India Notes - Explore Incredible India through Insights 2 India® (i2i)

Insights 2 India®
"Eye to Eye" with India
Go to content

India Notes

About India
Namasté or Namaskar is an Indian greeting as well as a gesture. Namaskar is considered a slightly more formal version than Namaste, but both express deep respect. The word is spoken at the beginning of written or verbal communication. However, the same hands folded gesture is made wordlessly upon departure. Taken literally, it means "I bow to you". The word is derived from Sanskrit (namas): to bow, obeisance, reverential salutation, and (te): "to you". When spoken to another person, it is commonly accompanied by a slight bow made with hands pressed together, palms touching and fingers pointed upwards, in front of the chest. The gesture can also be performed wordlessly and carry the same meaning.

A country so vast, India represents diversity in all its forms: people, religions, customs and traditions, clothes, dialects, habits. She begins with the highest peaks and descends across mighty fastnesses and rolling pains to submerge in not one but three seas. Beaches surround her coastal belts, and in Rajasthan there is the stillness of the Thar Desert. The great seas, a still desert, the might of the Himalayas…

India has all this and more. Backwater canals and tropical forests, rugged hill towns, river estuaries, wooded swamps and glacial meadows. Regions unattainable by road, places unexplored. The suavity of city dwellers contrasts  sharply  with aboriginal tribes who still lead their sheltered existence unhindered by the spread of civilization.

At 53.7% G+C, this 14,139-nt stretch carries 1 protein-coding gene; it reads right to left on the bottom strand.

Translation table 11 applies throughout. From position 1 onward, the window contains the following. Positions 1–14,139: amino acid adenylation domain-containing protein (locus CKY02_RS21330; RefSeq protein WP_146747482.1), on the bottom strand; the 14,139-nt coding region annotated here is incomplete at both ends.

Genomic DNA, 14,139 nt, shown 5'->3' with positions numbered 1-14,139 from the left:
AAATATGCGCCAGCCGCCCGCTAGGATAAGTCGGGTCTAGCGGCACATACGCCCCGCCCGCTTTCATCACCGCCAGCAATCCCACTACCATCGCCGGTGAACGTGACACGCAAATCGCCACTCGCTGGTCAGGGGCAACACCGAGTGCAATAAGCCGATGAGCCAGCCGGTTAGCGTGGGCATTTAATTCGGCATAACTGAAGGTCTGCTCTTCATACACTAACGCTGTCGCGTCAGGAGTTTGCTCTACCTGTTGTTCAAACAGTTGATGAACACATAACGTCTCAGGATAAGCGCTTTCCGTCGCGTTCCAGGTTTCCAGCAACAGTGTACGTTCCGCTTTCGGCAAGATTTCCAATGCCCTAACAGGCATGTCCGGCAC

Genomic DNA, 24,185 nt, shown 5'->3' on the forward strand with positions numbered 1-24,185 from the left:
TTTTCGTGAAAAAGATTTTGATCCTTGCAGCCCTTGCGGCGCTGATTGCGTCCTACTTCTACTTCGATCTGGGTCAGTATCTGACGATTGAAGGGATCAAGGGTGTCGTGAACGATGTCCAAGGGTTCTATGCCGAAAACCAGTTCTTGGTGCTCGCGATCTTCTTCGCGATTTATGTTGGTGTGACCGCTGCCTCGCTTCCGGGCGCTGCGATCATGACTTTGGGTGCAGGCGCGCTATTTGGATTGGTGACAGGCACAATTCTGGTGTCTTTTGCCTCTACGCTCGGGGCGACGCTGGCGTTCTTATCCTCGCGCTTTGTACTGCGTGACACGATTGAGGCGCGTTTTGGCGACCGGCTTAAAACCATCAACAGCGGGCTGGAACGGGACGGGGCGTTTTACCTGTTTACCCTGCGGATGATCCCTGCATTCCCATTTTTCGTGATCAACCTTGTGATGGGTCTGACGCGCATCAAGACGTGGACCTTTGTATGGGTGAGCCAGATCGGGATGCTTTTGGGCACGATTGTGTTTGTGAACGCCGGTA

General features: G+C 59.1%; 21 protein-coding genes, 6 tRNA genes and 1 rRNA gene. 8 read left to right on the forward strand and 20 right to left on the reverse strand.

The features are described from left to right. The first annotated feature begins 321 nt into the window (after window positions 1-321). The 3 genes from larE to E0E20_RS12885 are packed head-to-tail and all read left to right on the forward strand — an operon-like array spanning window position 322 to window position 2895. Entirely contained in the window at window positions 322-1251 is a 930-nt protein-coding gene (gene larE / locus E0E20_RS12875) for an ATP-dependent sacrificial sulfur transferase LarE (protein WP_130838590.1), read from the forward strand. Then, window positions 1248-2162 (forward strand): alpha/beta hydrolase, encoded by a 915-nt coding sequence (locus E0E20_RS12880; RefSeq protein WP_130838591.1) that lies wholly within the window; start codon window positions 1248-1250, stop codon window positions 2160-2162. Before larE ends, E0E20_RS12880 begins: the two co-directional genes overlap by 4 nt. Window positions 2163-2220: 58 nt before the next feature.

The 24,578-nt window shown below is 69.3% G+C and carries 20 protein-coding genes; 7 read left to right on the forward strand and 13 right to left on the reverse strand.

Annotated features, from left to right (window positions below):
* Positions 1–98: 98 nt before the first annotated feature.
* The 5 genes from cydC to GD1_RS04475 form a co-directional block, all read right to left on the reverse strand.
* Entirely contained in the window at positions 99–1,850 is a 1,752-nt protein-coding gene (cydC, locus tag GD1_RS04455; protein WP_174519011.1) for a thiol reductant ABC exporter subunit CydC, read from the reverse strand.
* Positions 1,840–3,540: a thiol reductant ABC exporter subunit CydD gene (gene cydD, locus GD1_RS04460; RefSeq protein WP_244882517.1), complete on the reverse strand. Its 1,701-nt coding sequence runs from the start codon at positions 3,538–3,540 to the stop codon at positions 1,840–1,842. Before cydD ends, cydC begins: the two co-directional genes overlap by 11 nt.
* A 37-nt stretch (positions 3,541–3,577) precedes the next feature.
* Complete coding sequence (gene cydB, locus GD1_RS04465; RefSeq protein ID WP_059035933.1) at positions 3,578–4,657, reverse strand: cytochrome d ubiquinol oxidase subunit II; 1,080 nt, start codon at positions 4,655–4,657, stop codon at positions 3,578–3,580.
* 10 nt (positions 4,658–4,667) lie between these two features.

India’s history goes back to 3200 BC when Hinduism was first founded. Buddhism, Jainism, Sikhism, Judaism, Zoroastrianism, Christianity and Islam all exist within the country today of more than one billion people.

Today’s visitors revel in the fantastic breadth of history left by a stream of dynasties and conquerors. British Raj relics, Portuguese churches, Rajput forts, Mughal palaces, Buddhist stupas, Jain and Hindu temples all create an unforgettable, incredible diverse horizon. Apart from these cultural landmarks, India’s calendar is studded with extraordinary festivals that offer rare, highly-charged experiences that could be the highlight of our trip. This is the moment when you become more than just a tourist and actually penetrate the living traditions of India and its people.

Indians are considered very hospitable. An Indian welcome is thousands of years old, and the simple aarti ritual that honours all guests as manifestations of God, has been refined over centuries. To the Indian, the country is a harmonious whole which he does not question. To the foreigner, the diversity is a puzzling complexity which he seeks to understand. Come see the dances of India, witness the pageant of its festivals, taste  the spirit of  its culinary  celebrations, or  admire objects shaped by hand by master artisans and  you will experience some of the cultural mores of a country that boasts a civilisation five thousand years old....
1    2    3    >
“One’s destination is never a place, but a new way of seeing things.” – Henry Miller
Back to content